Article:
British three-star eventer David Doel, 23, is looking ahead to an exciting season. He finished 2016 on good form with the 12-year-old Chap, coming fifth at Aldon in the two-star, and completing four three-stars, with two top-20 placings.
Canny readers may spot the famous surname; David’s mother Maggie is a former Advanced event rider and Grand Prix dressage rider, and is based with David at Reybridge Eventing at the family’s dairy farm near Chippenham in Wiltshire. As a BHSI, Maggie trains event and dressage riders, so David has grown up in a world of horsey excellence.
David, a Young Rider graduate and regular victor in the British Eventing under-21 rider rankings, is now tackling the tricky transitional phase to a senior with aplomb. He began his career in the Pony Club ranks, where he was a regular team rider for his Pony Club at Championship level. As an under-18 rider, David won the Gatcombe Pony Trials, and was first and second in the FEI Junior one-star events at both Tattersalls and Glanusk, on four different horses.
In 2011, David won the under-18 National Championships, and in 2012 won the under-21 National Championships and the Red Mills Open Intermediate under-21 League. He has represented Great Britain at Junior and Young Rider level, winning multiple medals including team gold, and represented Great Britain in Europe as a Young Rider three years running, resulting in team silver medal in Paris in 2013 and team bronze in Portugal in 2014.
The aforementioned Chap is David’s top ride, and David says the gelding is a real personality. “Chap is owned by Gillian Jonas, who owned Mary King’s ride Apache Sauce. He has very definite views and pulls some faces; he also squeaks when you put his headcollar on, or rub is belly. He and I get on well, but some of the girls that work with me are wary of him.”
With all of this experience under his belt, David is perfectly placed to achieve his goal of tackling a four-star event, and hopes that the latter part of 2017 may see this dream come true. “It has been a long time coming, and I have almost been there a few times,” he tells EN. He’s aiming for two and three-star events including Bramham in the summer, with Pau as a potential four-star at the latter part of the season.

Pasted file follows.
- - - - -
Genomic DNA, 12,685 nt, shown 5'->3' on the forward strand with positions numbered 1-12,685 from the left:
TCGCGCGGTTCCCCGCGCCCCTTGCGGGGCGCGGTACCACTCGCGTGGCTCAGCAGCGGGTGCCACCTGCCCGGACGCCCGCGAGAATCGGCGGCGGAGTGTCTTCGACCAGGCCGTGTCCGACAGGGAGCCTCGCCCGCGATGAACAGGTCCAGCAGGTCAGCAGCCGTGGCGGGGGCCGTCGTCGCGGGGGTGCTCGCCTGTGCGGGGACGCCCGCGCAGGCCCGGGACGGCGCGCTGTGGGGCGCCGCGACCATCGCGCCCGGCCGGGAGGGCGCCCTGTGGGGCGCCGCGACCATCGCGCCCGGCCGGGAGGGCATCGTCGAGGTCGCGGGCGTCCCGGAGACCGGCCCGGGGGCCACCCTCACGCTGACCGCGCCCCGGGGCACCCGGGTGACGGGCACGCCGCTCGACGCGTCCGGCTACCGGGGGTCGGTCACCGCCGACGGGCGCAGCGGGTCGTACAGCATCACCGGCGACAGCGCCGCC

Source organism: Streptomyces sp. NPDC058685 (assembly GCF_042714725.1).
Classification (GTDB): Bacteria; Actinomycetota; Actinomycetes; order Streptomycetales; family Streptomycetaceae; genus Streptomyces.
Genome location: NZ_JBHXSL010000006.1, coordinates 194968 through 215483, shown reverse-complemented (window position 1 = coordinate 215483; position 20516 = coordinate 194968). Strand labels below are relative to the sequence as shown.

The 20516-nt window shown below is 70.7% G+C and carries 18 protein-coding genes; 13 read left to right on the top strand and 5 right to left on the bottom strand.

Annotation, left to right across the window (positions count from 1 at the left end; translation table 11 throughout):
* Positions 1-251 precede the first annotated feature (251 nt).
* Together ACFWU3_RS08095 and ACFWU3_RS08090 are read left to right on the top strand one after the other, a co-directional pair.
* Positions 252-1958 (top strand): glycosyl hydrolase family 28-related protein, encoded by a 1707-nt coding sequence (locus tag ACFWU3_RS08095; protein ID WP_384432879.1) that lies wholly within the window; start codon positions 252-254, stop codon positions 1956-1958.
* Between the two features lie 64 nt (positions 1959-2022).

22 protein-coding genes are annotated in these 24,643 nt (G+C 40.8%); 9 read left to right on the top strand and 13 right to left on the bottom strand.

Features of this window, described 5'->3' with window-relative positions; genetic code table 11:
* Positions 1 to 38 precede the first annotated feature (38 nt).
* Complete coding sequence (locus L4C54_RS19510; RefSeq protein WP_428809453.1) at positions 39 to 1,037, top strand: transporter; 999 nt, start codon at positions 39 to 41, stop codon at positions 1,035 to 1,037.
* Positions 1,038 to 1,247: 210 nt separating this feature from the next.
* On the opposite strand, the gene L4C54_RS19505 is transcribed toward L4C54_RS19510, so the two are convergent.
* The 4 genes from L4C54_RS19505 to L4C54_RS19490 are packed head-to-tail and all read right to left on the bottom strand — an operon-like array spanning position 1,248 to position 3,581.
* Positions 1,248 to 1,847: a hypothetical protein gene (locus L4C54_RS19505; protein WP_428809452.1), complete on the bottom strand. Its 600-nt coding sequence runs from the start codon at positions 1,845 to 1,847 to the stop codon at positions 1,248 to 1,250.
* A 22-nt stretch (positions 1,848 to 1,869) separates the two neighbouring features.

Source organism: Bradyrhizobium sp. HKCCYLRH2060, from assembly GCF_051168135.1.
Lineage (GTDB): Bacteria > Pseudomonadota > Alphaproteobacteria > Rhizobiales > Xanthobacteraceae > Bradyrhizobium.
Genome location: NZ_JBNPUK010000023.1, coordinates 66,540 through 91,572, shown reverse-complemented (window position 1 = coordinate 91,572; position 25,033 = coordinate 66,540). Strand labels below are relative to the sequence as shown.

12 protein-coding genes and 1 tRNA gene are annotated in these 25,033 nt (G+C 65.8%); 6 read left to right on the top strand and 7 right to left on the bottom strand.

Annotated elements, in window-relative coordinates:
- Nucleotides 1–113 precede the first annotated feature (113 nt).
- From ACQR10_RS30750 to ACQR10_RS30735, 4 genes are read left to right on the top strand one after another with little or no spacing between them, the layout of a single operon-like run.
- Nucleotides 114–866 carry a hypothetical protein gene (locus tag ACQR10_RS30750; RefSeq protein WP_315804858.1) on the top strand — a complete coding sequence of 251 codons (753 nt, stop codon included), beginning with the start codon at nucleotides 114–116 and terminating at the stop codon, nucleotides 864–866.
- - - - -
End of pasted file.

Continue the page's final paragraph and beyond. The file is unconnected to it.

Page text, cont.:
His rising 10-year-old mare Eisfee is regularly placed in the top five at two-star level, and David is keen for her to move up the ranks. “She’s a lovely, classy grey mare. I’d love her to catch up with Chap and complete a three star this year.”
While Tokyo 2020 would be a dream come true, David’s current goal is to get on the World Equestrian Games training squad long list ahead of the contest in 2018. He also has some other future star rides including the rising 9-year-old Mocklershill Buster, whose dressage scores are regularly in the 40s at two-star level, and the rising 13-year-old Mr Hiho, who was victorious at Nunney last year, as well as a clutch of promising one-star horses. So, with David’s determination and dedication, WEG does seem like a very achievable plan.
“I am lucky to do what I do for a living,” he tells EN. “I wanted to ride professionally since I was 12 and now I am living the dream. Doing it professionally is hard — but I have excellent support and back up from my parents, and I wouldn’t be where I am without them. I also have a great team of owners and supporters to keep everything going.”
Unsurprisingly with Maggie’s influence, David is very focused on good dressage training. “I have a good dressage ethos. I have had to learn to enjoy the show jumping, but I enjoy it much more now, as we have a better quality of horse to contest the show jumping rounds with,” he says.
“We’ve made a concerted effort to buy better jumpers, as opposed to better dressage horses, and we now jump lots. The West Wilts Showground is local and we have other great centres like Summerhouse and Hartpury not too far away. Being placed where we are in the southwest of England, we can go anywhere easily.”
David also a fan of hunting to educate the horses. “We take out the young horses to hunt and have some fun. It’s something a bit different and really helps the youngsters. I also take the one and two-star horses out and I have field mastered and whipped-in a few times, too.”
Another big event at the forefront of David’s mind is his impending nuptials to fiancé Charlotte, in June. “She’s had to put up with for a long time,” says David, who’s sponsored by companies including Kate Negus bridlework and Treehouse Sporting Colours. “But I am very lucky. She is horsey, and is a sports masseur and has three show jumpers.”
Will the pair have time for a post-wedding break? “There’s a convenient gap in the eventing calendar at the end of June, so we can have a few days off — and then a proper honeymoon once the season’s over,” he says with the practical attitude that all eventers possess.
We wish David and Charlotte all the best for their happy day, and also hope that David’s exciting 2017 season goes to plan.